Major suppliers here include Asana, Jira, Monday.com, and more.

Better Messages

Messaging and conferencing systems have been around long before the pandemic, but they are worth revisiting if you haven’t already adopted them, as they are ideal for maintaining team cohesion when the team is rarely in the office at the same time. . In addition, these tools have been enhanced by increasing their integration with other workflow management tools. Upgrading this tier and editing the channel list can boost usage.

Slack is the dominant vendor, but all office productivity software suites have their own messaging options. Other messaging providers include Discord, RocketChat, and Flowdock. There are also a number of open source solutions such as Mattermost and Zulip.

New telephony solutions

Office telephone networks with wired telephones on fixed desks are quickly disappearing. Some organizations standardize on personal cell phones and reimburse employees for their costs. Others buy office subscriptions, which could mean forcing people to carry two devices with them.

Still, office phone networks are evolving and now offer the flexibility to adapt to rapidly changing teams that are in different places every day and sometimes every hour. The networks can forward calls if needed. And if you prefer the size and weight of an old office phone, there are new models that encase modern cell phones with larger handsets and easy-to-read screens, and the vendors tout their ability to switch from desk to home without any hassle. new wiring.

For example, Microsoft Teams and Google Voice have a bridge to the public telephone network (PSTN). Some phone system vendors include RingCentral, Ooma, Line2, and DialPad.

More feature-rich video conferencing

The world of video conferencing is becoming more sophisticated with vendors rolling out features that do more than just let people watch each other. Ring Central, for example, has added live transcripts and seemingly endless whiteboard space to its virtual meeting rooms. Google Meet just rolled out automatically translated captions for discussions between people who speak different languages.

Zoom has increased users’ power to manage breakout rooms to add more personal interaction to large meetings. At the same time, the Pandemic darling has added richer formatting options for the chat rooms. Perhaps the most exciting area is where third parties offer different opportunities in a few dozen categories, such as education or healthcare.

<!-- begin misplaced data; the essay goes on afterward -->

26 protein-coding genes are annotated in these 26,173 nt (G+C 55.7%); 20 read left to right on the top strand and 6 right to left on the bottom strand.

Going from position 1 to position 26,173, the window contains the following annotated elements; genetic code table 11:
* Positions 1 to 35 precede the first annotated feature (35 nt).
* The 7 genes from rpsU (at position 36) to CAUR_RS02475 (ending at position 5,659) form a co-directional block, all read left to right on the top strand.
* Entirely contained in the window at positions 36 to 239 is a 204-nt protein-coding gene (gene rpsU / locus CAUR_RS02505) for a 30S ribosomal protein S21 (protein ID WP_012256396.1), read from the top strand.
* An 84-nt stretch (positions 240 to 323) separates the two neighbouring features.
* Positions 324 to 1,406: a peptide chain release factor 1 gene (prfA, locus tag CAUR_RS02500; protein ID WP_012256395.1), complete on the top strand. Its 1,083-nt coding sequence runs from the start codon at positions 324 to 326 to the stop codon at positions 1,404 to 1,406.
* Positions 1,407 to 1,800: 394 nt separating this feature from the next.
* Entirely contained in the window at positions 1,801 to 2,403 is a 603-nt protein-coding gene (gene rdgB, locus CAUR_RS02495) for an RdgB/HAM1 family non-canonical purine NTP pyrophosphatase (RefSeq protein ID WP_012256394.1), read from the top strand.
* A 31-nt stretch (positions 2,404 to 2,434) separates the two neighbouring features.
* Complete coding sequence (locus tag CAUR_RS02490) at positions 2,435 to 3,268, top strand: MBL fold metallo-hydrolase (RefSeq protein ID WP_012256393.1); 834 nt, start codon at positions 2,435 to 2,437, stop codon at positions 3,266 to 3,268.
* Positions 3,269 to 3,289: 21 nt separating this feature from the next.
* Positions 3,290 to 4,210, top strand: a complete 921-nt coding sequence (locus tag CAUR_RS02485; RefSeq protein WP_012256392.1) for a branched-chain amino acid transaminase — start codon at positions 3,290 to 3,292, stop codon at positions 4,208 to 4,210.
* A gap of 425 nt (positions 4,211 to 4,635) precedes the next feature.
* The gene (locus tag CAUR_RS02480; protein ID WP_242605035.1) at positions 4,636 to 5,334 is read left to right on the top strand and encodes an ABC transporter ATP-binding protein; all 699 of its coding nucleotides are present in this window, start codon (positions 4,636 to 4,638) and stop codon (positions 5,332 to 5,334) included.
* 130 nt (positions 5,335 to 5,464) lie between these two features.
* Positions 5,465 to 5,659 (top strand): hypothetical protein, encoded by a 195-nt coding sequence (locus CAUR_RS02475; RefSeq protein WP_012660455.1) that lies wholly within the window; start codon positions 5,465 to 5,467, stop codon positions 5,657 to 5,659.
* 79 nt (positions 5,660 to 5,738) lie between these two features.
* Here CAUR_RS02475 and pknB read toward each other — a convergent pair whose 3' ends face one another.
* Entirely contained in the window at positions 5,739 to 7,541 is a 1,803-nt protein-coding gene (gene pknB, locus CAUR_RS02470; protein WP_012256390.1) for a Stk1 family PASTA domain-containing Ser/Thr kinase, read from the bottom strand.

Meeting rooms

Some of the biggest innovations in response to the pandemic are those that have replaced the world of conferences, conventions and meetings. There are now virtual spaces designed to mimic the large convention centers where you can wander from presentation room to sales hall, working through the space and meeting old acquaintances.

These spaces are not just for large public events as some companies use them for internal meetings. Departments can cross-fertilize and teams can generate reports for each other. Some of the new vendors defining this space include Aventri, Accelevents, Eventzilla, Demio, and Hopin.

Training platforms

Onboarding tools and continuing education have also moved beyond the meeting room. Modern education software includes new features that enhance the training experience, such as variable speed videos and interactive quizzes to help get the message across. Knowledge is more structured than ever. Employees don’t have to wait for a new training session or even come to the office.

Major vendors such as Coursera and Udemy offer options to support company-specific training.

Workstation Pools

Many jobs don’t require much more than an average laptop. Some tasks, such as video editing or 3D rendering, require stronger processors and more RAM. A pool of powerful hardware booked through hotel software is often a good solution, especially when some employees won’t be using all the power every day.

New Collaboration Spaces

Not every collaborative interaction has to happen through video technology. Game companies repurpose their virtual worlds to create rich, virtual workspaces designed to capture the best parts of real workrooms. For example, sound can obey the laws of physics, allowing people to speak freely with those next to them in the virtual environment, even if they are thousands of miles apart in real life.

There are also some nice touches like a virtual fire pit that slowly burns down unless you add another virtual log. Work will never be as much fun as a pure game, but there’s no reason why we can’t try to make this new hybrid world better than the old pre-pandemic office life.

Some companies that are building out these options are Ronday, Gather and MeetinVR.

Copyright © 2021 IDG Communications, Inc.